Top Jeb adviser leaves GOP, mulls Clinton vote
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A top adviser to former Republican presidential candidate Jeb Bush and a well-known figure in GOP circles says she's leaving the party and may vote for Hillary ClintonHillary Diane Rodham ClintonNSA leaker Reality Winner released from federal prison Monica Lewinsky signs production deal with 20th TV Police investigating death of TV anchor who uncovered Clinton tarmac meeting as suicide MORE

Sally Bradshaw, who was a senior adviser during Bush's White House bid, told CNN she has left the GOP to become an independent.
 
Republicans are "at a crossroads and have nominated a total narcissist — a misogynist — a bigot," Bradshaw told CNN's Jamie Gangel in an email.
 

Bradshaw also worked for George H.W. Bush's 1988 campaign and served as Jeb Bush's chief of staff when he was the governor of Florida.

"This election cycle is a test," Bradshaw said. "As much as I don't want another four years of [President Barack] Obama's policies, I can't look my children in the eye and tell them I voted for Donald Trump. I can't tell them to love their neighbor and treat others the way they wanted to be treated, and then vote for Donald Trump. I won't do it."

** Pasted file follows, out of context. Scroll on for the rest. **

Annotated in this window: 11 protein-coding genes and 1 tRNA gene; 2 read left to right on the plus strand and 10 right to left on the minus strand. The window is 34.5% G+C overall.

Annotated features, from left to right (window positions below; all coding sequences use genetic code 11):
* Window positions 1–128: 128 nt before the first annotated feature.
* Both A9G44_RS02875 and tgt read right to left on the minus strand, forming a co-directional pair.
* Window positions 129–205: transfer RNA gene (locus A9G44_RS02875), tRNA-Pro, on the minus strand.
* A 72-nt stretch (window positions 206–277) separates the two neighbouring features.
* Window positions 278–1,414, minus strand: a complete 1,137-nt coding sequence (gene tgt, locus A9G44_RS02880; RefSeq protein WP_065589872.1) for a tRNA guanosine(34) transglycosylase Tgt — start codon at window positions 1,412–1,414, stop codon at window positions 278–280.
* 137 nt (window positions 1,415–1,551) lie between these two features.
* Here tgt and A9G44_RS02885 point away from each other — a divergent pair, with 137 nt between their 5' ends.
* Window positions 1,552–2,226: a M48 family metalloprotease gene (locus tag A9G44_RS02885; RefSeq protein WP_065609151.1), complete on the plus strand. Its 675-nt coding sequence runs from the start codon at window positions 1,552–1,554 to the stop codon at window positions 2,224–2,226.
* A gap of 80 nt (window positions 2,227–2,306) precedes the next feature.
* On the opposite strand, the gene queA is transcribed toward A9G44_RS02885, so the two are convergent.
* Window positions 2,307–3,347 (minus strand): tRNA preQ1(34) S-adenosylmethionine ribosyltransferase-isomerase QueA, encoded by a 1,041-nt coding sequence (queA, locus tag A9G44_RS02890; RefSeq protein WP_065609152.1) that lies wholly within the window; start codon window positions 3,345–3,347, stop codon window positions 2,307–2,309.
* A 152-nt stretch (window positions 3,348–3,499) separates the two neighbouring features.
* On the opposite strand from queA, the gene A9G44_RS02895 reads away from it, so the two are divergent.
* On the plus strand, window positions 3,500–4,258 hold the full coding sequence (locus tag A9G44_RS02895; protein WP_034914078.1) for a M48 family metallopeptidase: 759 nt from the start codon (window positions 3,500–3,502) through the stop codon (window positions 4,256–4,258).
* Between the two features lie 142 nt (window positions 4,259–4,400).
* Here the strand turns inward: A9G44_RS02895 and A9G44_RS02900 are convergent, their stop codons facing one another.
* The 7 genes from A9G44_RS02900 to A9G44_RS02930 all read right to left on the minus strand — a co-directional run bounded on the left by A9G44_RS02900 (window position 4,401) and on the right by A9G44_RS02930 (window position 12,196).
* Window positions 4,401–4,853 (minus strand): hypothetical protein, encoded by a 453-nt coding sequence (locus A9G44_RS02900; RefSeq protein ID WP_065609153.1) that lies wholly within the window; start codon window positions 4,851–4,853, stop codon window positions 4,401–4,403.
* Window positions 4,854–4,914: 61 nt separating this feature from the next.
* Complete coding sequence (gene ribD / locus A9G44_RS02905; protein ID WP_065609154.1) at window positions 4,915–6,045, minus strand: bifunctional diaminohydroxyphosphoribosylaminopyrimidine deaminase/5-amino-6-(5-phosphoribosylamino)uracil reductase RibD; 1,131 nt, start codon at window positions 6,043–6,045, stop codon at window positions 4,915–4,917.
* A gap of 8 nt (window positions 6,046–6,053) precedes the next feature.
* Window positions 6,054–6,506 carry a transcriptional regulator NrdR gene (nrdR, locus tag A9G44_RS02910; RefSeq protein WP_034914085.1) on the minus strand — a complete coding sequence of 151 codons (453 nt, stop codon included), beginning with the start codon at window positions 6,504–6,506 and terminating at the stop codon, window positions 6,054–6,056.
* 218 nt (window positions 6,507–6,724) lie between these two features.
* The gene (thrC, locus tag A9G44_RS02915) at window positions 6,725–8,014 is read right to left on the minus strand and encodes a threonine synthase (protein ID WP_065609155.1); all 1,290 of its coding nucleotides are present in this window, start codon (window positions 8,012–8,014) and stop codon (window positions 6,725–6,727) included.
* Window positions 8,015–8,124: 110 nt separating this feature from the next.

Jeb Bush is among several former Trump rivals, including Texas Sen. Ted CruzRafael (Ted) Edward CruzBiden tries to erase Trump's 'America First' on world stage Cotton, Pentagon chief tangle over diversity training in military GOP senators press Justice Department to compare protest arrests to Capitol riot MORE and Ohio Gov. John Kasich, who have chosen not to endorse the party's presidential nominee. Bush also skipped last month's GOP national convention.
 
Bradshaw is the latest Republican to signal her opposition to Trump as well as openness to supporting the Democratic standard-bearer, saying, "If the race in Florida is close, I will vote for Hillary Clinton," she said. 
 
"That is a very difficult statement for me to make. I disagree with her on several important issues," she noted.
 
She joins other high-profile officials from the George H.W. Bush administration, including Hank Paulson, Richard Armitage and Brent Scowcroft, in signaling they may back Clinton.
 
She said Trump's feud with the parents of  Humayun Khan, a Muslim Army captain who died in combat in Iraq, after last week's Democratic convention "reinforced" her decision to leave the GOP.
 
"I've been considering the switch for months. Ultimately, I could not abide the hateful rhetoric of Donald Trump and his complete lack of principles and conservative philosophy," she told CNN. 
 
"I didn't make this decision lightly. I have worked hard to make our party a place where all would feel welcome. But Trump has taken the GOP in another direction, and too many Republicans are standing by and looking the other way."